The governor of Japan’s Osaka prefecture has indicated that the region could have one of the first casinos in the country up and running by 2023.
Legislation expected to pass
The proposed casino is projected to reside on the man-made Yumeshima Island in Osaka Bay two years before the 2025 World Expo, which Osaka is hoping to host, reports the Japan Times.
Today, Japan’s ruling party, the Liberal Democratic Party (LDP), will submit its plan for large-scale casino resorts to parliament. The aim of the casinos is to generate billions of dollars for the country. According to the Japan Times, the cabinet is expected to approve legislation on integrated resorts, including casinos.
Ichiro Matsui, governor of Osaka prefecture, said that political scandals involving Prime Minister Shinzo Abe would not unduly delay the bill’s passage: “Discussion of the legislation has been delayed a little bit, but discussion on the contents of the Liberal Democratic Party and Komeito bill has now wrapped up. So it will be passed in the Diet. Under that assumption, we want to realize a casino resort in fiscal 2023, or by 2024 at the latest,” Matsui added.
If the bill passes, up to three locations nationwide will have approval for the building of an integrated resort casino. Receiving approval means obtaining national authorization for a bidder’s casino plans as well as approval by the local assemblies for funding, the report adds. Once that has been achieved, construction of the casino can start.
Matsui said that, as soon as it becomes law, a schedule for opening the casino will be drawn up. The construction of a casino in Osaka Bay will be timely, given the fact that the region is hoping to host the 2025 World Expo. If such a feat is achieved, and the casino is built in time, it will help to boost the economy.
Japan’s current casino situation
After 15 years of political argument surrounding casinos in Japan, the government legalized them at the end of 2016. However, new legislation is still required to determine how integrated resort casinos will be chosen, how much space will be allocated to them, and who will operate them, Reuters reports.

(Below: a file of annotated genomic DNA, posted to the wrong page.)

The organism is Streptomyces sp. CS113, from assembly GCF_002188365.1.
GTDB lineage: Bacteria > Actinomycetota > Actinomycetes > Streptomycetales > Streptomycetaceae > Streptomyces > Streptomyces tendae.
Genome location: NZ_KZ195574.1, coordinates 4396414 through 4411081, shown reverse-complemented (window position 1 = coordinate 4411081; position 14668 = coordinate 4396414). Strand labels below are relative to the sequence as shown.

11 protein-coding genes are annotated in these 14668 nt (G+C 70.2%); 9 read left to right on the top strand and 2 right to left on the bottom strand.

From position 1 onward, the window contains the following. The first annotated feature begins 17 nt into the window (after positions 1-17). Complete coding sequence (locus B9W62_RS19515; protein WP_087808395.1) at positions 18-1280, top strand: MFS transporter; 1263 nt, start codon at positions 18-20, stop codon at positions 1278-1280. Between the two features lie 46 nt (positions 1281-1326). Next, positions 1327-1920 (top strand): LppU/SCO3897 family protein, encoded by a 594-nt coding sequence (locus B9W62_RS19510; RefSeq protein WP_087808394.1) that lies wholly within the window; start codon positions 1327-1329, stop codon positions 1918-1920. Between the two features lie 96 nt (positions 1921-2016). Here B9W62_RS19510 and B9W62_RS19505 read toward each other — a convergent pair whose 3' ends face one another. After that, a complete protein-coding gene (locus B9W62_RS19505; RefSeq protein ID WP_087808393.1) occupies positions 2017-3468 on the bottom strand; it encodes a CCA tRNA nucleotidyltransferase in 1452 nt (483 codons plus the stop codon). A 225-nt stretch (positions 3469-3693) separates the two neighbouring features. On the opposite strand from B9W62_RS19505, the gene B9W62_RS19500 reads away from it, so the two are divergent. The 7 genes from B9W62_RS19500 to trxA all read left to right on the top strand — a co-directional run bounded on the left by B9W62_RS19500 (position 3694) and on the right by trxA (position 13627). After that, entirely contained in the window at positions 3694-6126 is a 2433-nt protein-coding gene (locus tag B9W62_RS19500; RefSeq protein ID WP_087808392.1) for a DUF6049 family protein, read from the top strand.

At present, the LDP and its coalition partner, Buddhist-backed Komeito, have agreed on floor space being limited to 3% of the total floor space of integrated resort facilities, with a 30% tax collected on revenues generated by the resorts.
Regardless of the limit, though, three casinos could generate nearly $10bn (£7.1bn) in net profit each year, according to the Daiwa Research Institute. With expectations resting on the passage of the casino bill, it’s hoped that it will help to attract more overseas visitors to Osaka, which would help boost regional economies located outside of the capital.
Entrance fee for Japanese gamblers
News of Japan’s first casino comes in the wake of reports earlier this month that Japan’s resident gamblers will be required to pay an entrance fee to gain access to the country’s casinos.
After an agreement between the LDP and Komeito, Japan’s residents will have to pay ¥6,000 ($57, £40.46) whenever they visit one of Japan’s casinos. The new bill, which will be looked at today, doesn’t apply to foreign visitors.
However, with an estimated 3.2 million, or 3.6%, of Japanese adults suspected of suffering from gambling addiction, it remains to be seen whether this new measure will deter them from gambling further. On the other hand, it could make gambling venues more accessible, which, in turn, could create more gambling addicts in the country.
Japan’s entrance fee mimics that of Singapore, which opened two casinos in 2010. Singapore is now the third-biggest casino area after Macau and Las Vegas.